When it comes to the business process map, it’s been said this quote is applicable: “A good plan is like a road map; it shows the final destination and usually the best way to get there.”
After teaming with hundreds of mid-market manufacturing organizations, we know the value of business process mapping. But the first step is understanding exactly what is involved.
By definition, business process mapping lays out each of the step-by-step workflow activities for a functional part of a manufacturing organization. For instance, a business process map for shipping would include the steps of obtaining the customer order; picking the part; tracking the address; loading onto trucks; barcode label scanning and shipping paperwork, and any other process unique to a company’s shipping function.
Note that a typical manufacturing company will have upwards of 200 to 300 processes. Within each functional area, each business process map step isolates an individual process into a workflow diagram for a clear depiction of a process or series of parallel processes. Within the business process map, we document what happens in the process step – what was the input to the step, what happens with that input, and what is the subsequent output.
Four Levels of the Business Process Map
Our team of independent ERP consultants generally breaks down a business process map in the following four areas:
- Top Level – at this highest level the map tracks the major functions and processes of the overall enterprise. We often think of this level as a high level “value stream” map
- Business Process Categories – identifies all of the major business process categories unique to the organization.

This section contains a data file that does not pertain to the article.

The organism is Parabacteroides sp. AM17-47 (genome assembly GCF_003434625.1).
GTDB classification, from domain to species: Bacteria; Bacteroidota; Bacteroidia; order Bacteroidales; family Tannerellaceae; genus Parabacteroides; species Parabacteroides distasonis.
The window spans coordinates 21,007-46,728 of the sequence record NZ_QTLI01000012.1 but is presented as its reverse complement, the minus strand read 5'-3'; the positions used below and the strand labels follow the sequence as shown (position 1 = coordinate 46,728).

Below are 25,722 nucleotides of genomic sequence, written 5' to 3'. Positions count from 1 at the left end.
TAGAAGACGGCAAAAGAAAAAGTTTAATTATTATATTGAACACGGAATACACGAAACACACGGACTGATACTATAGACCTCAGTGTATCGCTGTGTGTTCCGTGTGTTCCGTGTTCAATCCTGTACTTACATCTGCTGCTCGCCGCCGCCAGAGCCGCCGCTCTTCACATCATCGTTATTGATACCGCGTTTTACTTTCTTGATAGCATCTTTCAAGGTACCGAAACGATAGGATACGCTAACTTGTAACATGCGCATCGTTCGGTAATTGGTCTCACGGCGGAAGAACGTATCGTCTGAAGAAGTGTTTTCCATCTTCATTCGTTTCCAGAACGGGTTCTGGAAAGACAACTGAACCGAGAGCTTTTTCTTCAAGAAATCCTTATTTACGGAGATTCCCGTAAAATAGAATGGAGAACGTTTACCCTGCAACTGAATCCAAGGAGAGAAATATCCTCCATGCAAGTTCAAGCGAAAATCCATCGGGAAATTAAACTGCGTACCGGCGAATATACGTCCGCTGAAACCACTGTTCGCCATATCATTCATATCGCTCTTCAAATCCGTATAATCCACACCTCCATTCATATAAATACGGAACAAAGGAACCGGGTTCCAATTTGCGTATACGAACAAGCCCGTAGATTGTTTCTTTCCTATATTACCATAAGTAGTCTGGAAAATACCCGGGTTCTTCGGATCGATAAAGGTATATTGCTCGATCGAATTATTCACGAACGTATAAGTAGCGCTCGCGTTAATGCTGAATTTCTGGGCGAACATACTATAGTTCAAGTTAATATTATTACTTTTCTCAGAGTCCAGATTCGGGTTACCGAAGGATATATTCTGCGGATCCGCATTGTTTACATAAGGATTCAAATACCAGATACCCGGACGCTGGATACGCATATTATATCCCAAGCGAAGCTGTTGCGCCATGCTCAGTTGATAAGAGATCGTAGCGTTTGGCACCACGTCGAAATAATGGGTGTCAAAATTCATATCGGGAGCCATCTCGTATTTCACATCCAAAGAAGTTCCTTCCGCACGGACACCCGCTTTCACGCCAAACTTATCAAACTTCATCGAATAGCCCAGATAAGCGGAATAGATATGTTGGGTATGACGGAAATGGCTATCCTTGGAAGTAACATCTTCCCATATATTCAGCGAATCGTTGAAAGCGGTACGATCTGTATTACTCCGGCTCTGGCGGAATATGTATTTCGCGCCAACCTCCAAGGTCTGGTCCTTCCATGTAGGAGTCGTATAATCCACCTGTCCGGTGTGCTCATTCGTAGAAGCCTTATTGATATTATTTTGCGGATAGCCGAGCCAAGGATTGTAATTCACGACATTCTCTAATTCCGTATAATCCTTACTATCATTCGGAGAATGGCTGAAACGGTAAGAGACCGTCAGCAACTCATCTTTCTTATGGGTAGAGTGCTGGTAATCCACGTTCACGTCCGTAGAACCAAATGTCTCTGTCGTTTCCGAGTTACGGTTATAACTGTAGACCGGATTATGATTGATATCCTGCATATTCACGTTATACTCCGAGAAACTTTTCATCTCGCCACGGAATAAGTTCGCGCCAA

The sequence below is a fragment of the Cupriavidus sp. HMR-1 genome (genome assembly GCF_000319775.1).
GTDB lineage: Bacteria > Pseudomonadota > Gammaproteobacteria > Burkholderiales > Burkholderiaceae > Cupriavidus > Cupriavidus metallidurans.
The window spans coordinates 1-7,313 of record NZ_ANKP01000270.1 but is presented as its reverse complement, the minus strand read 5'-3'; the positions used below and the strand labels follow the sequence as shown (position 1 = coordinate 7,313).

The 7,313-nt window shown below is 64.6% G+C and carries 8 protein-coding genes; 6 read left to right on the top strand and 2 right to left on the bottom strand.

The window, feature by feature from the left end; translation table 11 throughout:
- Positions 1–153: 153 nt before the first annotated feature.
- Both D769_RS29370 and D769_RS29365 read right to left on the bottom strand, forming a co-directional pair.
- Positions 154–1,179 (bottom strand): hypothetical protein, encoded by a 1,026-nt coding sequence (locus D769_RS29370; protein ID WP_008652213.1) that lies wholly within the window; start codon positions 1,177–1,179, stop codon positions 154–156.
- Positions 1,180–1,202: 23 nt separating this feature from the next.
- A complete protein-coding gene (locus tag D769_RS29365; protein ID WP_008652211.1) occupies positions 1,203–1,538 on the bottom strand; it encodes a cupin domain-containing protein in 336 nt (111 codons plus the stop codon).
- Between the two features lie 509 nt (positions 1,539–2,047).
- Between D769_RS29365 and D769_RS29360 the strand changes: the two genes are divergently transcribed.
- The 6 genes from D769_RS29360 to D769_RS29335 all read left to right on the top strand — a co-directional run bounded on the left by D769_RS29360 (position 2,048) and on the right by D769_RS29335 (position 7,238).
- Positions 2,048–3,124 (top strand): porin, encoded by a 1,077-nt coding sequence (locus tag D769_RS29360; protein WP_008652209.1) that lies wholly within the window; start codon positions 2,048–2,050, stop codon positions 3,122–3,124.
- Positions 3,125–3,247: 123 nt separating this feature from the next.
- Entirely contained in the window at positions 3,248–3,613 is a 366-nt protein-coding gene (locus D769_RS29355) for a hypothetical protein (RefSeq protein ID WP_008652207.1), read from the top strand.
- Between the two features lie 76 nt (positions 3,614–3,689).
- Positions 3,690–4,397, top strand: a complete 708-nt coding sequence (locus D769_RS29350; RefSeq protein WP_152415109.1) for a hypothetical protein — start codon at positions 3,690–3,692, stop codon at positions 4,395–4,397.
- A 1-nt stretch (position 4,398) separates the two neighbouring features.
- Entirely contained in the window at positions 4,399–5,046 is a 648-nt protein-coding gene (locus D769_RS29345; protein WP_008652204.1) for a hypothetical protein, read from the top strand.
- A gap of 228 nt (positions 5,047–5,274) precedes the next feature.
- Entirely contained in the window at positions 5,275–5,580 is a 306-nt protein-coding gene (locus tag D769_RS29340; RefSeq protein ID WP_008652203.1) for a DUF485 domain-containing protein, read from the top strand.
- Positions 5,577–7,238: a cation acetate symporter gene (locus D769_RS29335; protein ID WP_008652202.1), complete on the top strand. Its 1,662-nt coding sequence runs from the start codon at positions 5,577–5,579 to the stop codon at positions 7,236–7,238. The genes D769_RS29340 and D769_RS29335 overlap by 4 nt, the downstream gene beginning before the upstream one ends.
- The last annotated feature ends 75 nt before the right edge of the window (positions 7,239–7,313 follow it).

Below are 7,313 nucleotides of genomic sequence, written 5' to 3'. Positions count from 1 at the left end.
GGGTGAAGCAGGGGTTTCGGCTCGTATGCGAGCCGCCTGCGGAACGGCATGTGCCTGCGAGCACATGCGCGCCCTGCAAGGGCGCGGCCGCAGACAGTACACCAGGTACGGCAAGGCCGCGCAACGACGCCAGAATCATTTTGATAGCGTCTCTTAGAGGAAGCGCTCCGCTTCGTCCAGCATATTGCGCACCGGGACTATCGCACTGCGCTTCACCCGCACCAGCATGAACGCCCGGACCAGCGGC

- Category Map – identifies all of the categories of business processes in a graphic map or chart, depicting the connectivity of information between departments
- Process Map – is the most detailed level that depicts each business process step along with relevant inputs, process performed on inputs, and outputs.
In many of our client engagements, it has been suggested that existing ISO documentation be used to develop the business process map levels outlined above. We generally find that ISO documentation can aid in the high level overview but does not go down to the detailed category and process level needed to identify problems and waste.
Why Create a Business Process Map?
When embarking upon and ERP project, the process of business process mapping delivers several benefits, including:
- Helps the manufacturer flag, and ultimately eliminate, bottlenecks in a workflow such as an excessive use of workarounds, manual data entry, double data entry, excessive use of Excel or homegrown systems, use of paper files or proprietary solutions, as well as redundant record keeping.
- Helps resolve issues when those in functional areas complain about a cumbersome process.
- Tracks Key Performance Indicators (KPIs) in order to deliver insight into where waste resides, where bottlenecks occur, and where there is a possibility for improvement.
Business process mapping is just one phase of an effective ERP project. This Ultra white paper shares five guidelines for business process improvement planning that will help your company achieve true business performance improvement and ROI.
To learn more, download the free white paper “A Roadmap for Business Performance Improvement.”